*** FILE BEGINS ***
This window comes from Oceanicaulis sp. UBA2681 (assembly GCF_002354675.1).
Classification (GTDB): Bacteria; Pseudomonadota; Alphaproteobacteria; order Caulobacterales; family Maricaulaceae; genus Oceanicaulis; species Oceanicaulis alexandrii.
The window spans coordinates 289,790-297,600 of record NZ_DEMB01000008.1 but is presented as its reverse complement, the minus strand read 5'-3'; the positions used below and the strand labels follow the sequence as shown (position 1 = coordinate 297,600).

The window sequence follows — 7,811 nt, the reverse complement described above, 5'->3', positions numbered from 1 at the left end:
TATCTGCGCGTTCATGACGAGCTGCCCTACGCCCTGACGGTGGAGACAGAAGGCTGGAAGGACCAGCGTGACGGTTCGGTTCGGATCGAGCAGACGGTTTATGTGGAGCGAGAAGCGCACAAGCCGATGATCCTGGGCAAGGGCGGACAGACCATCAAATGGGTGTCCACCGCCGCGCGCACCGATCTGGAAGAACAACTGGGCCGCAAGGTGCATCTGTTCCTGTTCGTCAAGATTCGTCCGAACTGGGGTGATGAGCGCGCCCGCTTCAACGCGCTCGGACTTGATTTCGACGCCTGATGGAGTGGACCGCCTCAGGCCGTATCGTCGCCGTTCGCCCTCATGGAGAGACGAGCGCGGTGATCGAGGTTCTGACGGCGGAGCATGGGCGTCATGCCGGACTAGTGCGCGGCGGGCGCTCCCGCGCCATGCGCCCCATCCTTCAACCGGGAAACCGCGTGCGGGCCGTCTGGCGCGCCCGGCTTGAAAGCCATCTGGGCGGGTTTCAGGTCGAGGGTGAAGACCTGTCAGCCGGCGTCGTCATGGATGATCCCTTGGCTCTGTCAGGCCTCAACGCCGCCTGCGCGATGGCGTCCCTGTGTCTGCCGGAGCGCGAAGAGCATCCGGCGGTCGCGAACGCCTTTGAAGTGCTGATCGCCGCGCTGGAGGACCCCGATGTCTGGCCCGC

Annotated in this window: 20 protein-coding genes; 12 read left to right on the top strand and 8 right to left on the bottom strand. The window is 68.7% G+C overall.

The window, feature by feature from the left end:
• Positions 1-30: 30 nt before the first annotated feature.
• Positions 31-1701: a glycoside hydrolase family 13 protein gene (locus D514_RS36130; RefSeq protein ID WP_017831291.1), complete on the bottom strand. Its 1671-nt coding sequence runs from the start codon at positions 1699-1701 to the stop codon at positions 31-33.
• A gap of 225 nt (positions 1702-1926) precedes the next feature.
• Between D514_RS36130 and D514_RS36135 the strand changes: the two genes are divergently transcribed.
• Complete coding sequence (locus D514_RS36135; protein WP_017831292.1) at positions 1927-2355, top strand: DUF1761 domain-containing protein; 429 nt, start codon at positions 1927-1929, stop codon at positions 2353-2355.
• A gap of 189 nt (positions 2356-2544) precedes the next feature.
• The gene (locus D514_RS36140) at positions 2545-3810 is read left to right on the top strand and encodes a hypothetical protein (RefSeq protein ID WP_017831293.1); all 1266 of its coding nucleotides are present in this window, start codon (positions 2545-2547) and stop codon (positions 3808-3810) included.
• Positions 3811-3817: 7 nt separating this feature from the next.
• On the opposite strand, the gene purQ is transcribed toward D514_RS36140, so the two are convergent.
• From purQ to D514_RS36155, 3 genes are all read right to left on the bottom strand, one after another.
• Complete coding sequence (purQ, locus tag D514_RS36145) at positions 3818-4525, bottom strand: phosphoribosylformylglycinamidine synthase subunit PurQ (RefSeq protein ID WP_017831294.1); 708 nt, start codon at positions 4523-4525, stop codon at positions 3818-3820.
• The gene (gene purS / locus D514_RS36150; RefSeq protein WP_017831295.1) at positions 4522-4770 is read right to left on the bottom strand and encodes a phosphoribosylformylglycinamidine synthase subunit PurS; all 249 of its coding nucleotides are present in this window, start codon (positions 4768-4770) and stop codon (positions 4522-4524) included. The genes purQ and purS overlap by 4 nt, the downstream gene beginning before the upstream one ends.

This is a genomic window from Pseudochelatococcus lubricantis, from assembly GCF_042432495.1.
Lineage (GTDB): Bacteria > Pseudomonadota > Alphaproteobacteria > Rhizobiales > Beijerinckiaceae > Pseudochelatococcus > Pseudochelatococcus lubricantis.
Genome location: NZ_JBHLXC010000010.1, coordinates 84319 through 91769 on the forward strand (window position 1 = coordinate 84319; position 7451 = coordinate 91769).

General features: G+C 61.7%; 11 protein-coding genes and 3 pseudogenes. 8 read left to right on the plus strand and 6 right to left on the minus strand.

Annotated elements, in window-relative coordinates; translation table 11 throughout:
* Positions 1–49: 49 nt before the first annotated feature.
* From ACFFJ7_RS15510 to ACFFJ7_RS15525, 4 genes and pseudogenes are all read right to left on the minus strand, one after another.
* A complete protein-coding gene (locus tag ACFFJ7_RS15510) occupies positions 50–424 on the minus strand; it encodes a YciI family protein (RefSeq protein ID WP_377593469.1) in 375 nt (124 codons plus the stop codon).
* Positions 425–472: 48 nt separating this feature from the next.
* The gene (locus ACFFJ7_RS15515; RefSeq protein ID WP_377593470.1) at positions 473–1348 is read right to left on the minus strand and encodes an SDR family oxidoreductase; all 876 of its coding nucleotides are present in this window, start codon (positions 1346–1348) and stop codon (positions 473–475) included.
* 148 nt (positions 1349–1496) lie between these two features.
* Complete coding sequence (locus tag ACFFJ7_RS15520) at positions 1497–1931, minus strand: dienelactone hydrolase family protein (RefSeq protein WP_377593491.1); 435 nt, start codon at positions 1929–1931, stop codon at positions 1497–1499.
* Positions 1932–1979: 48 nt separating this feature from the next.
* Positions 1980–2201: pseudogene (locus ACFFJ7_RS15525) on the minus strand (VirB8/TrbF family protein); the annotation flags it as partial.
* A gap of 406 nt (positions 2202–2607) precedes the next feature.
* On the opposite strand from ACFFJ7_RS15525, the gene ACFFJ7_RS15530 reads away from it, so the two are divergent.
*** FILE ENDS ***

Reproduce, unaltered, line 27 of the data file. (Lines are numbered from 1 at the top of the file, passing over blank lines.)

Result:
* A complete protein-coding gene (locus tag ACFFJ7_RS15510) occupies positions 50–424 on the minus strand; it encodes a YciI family protein (RefSeq protein ID WP_377593469.1) in 375 nt (124 codons plus the stop codon).